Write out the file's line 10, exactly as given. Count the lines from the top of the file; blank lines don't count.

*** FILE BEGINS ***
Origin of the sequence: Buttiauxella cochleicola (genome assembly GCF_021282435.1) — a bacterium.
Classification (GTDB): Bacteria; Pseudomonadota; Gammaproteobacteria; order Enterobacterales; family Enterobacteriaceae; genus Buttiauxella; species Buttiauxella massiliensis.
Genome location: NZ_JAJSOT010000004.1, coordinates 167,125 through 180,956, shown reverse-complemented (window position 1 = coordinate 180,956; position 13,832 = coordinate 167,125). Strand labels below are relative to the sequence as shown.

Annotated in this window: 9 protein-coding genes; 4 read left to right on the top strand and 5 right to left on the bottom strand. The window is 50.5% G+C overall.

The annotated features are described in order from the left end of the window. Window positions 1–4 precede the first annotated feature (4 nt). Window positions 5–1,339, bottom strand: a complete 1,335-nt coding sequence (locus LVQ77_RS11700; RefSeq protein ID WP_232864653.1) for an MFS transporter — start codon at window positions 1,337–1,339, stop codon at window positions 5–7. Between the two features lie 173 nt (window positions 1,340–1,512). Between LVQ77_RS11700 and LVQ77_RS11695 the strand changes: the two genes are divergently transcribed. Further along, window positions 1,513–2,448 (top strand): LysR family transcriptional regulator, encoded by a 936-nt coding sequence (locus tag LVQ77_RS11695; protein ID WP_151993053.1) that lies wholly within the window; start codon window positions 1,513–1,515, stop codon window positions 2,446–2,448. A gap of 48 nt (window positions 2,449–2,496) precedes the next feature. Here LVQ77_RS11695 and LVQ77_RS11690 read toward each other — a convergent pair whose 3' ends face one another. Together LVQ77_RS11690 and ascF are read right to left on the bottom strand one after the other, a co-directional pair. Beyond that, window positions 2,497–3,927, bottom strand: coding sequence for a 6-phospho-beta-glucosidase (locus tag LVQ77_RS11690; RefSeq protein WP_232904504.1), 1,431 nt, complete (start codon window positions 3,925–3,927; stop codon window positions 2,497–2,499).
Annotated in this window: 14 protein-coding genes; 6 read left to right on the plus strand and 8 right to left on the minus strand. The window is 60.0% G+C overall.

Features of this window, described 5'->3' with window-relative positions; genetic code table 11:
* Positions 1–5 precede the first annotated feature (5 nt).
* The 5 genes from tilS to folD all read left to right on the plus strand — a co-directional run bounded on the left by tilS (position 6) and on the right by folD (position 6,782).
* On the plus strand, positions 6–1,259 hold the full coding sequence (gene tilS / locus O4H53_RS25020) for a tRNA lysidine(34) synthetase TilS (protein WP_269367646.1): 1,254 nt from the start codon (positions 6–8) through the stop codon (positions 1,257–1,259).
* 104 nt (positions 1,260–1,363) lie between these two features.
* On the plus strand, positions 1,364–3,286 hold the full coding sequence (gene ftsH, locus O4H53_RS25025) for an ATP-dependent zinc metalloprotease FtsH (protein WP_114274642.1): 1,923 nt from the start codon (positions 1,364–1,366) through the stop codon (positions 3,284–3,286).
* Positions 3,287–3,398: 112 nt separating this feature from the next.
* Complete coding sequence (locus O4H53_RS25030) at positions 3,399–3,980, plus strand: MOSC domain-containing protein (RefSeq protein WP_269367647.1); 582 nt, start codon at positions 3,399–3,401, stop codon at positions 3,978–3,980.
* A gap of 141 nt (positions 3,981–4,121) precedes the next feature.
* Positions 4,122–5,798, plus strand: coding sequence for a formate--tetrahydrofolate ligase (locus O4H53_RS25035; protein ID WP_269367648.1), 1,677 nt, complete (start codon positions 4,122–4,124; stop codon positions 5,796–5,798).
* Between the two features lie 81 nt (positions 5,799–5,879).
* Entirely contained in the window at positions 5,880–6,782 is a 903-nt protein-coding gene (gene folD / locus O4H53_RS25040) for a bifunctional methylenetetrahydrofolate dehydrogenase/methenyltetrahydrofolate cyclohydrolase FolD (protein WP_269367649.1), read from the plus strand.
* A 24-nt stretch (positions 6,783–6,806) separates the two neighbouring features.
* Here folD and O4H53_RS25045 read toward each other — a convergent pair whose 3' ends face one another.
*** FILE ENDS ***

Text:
* On the plus strand, positions 6–1,259 hold the full coding sequence (gene tilS / locus O4H53_RS25020) for a tRNA lysidine(34) synthetase TilS (protein WP_269367646.1): 1,254 nt from the start codon (positions 6–8) through the stop codon (positions 1,257–1,259).